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Penguins 2, Bruins 1

Bruins can’t get momentum

Fleury, Penguins keep them down

Matt Cooke barges between goalie Tim Thomas and Joe Corvo to score what ended up the winning goal for Pittsburgh. Matt Cooke barges between goalie Tim Thomas and Joe Corvo to score what ended up the winning goal for Pittsburgh. (Jonathan Wiggs/Globe Staff)
By Fluto Shinzawa
Globe Staff / February 5, 2012
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At 6:45 of yesterday’s third period, the Bruins finally had some hope. Joe Corvo had beaten the previously perfect Marc-Andre Fleury with a shot from the point, cutting Pittsburgh’s lead to 2-1.

The energy within the team and inside TD Garden, however, vanished on the next shift. Just 43 seconds after Corvo’s goal, Benoit Pouliot was sent to the box for high-sticking Brooks Orpik, saddling the Bruins with a momentum-sapping penalty kill.

The sequence captured the state of the Bruins, who dropped a 2-1 result to the Penguins. There were many good parts to their game. But a few too many bad things to produce the sought-after result.

The Bruins, who lost a 3-0 dud to Carolina Thursday night, are in a two-game losing streak for the first time since December. That time, the Bruins lost back-to-back games to Winnipeg and Florida.

“You’ve got to start building on the positives,’’ said coach Claude Julien. “I thought our effort was better. Our focus was better. There were a couple of areas that we need to continue to improve on. But if our guys go back out [today at Washington] and give that same effort, we’re going to turn this around.’’

Yesterday, Corvo snapped a 21-game goal-scoring drought. The play started when Patrice Bergeron won a puck battle in the left corner against Craig Adams. Bergeron turned his back to Adams, protected the puck, and sent a pass up the boards to Corvo at the left point.

As Corvo prepared to shoot, Brad Marchand engaged Milan Michalek in a net-front tangle. Marchand gained body position on Michalek and got his body in front of Fleury. At the same time, Corvo snapped a wrist shot through Marchand’s screen - Fleury didn’t appear to spot the defenseman’s release - and found the back of the net.

“Marchand did a great job standing in front of him until the last minute until [the shot] got to the net,’’ Corvo said. “It was the right height. The goalie was staying low, trying to see it. It just went in.’’

But Corvo was also culpable for the winning goal earlier in the third. Tim Thomas had turned aside a Dustin Jeffrey backhander. Thomas steered the rebound toward the corner. But Pascal Dupuis was in the right place to step in front of Thomas’s clearing bid. As Dupuis shoveled the puck into the slot, Corvo stood on the lip of the crease and tried to clear it away.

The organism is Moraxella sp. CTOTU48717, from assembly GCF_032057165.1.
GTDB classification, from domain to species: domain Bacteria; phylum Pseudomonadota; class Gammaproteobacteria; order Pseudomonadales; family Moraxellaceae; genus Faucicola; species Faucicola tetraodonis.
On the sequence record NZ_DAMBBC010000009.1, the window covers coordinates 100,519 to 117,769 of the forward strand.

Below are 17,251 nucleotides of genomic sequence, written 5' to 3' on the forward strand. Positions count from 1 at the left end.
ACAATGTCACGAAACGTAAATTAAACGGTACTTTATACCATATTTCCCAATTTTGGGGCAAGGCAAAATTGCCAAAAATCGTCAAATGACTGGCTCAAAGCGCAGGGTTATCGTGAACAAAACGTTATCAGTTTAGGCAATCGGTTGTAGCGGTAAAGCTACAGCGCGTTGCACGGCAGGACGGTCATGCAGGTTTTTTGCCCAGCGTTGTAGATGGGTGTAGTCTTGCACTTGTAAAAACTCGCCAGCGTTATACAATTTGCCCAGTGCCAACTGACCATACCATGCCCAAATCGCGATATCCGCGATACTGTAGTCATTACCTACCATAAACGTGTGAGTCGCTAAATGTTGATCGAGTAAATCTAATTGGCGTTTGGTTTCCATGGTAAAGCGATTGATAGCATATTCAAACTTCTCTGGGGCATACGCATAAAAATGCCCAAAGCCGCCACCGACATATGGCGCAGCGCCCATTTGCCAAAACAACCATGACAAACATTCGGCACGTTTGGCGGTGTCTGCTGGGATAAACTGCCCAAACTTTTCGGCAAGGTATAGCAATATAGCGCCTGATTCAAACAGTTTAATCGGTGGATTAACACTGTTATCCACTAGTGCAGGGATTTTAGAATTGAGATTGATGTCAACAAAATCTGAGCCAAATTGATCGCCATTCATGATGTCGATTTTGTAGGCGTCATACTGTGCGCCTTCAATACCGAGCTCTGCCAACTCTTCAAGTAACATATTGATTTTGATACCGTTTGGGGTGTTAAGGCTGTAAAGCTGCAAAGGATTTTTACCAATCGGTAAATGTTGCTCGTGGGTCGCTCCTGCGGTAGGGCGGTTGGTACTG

As Corvo attempted to whack the puck out of danger, Matt Cooke barreled into the crease with little resistance. With Corvo flat-footed, Cooke bulled into Thomas’s office and jammed in the winner at 1:53.

In the first period, Evgeni Malkin had scored Pittsburgh’s first goal on a power-play rebound with 8.1 seconds remaining in the period.

“The goal against, he’s standing in front of the net, and you hope he had a better battle on that,’’ Julien said of Corvo. “But he’s no different than everybody else that’s going through this. We’ve got to improve ourselves as individuals if we want to be a better hockey club.’’

Yesterday, the best individual was Fleury. The Pittsburgh puck-stopper kicked out 28 shots. Fleury’s finest stop was his final save. With half a minute remaining in regulation, Orpik muffed a puck in the defensive zone. Marchand swooped in and put a close-range shot on goal. Fleury flashed his right pad and booted out the potential game-tying strike.

Fleury also benefited from some whiffs. On the opening shift of the second, Bergeron and Tyler Seguin had good looks from the slot. Both forwards winged their shots wide of the net.

“He made some really nice stops,’’ Bruins defenseman Johnny Boychuk said. “He’s one of the top goalies. Every goalie we face is a top goalie if you’re playing at this level. But he played extremely well. You know when he sees the puck, he’s going to stop most of them.’’

But Fleury didn’t face the down-low heat the Bruins would have preferred to apply. After two periods, 14 of the Bruins’ 20 shots were credited to their defensemen. Julien was pleased that the point men were sneaking shots through traffic and placing them on Fleury. But the forwards weren’t battling hard enough in front to generate the chances that are usually more dangerous than the attempts from the point.

“Fourteen shots in two periods is a good job from our D’s to get those shots through,’’ Julien said. “We had to do a better job in front of the net if we were getting our shots through. Where were the screens? Where were the rebounds and that kind of stuff?

“We had to do a better job there as well. Those are two areas you look at. Offensively, we’re going to have to work on that part of our game. Defensively, we were much better. Our backcheck, D-zone posture, a lot of things were very good.’’

Fluto Shinzawa can be reached at fshinzawa@globe.com. Follow him on Twitter @GlobeFluto.

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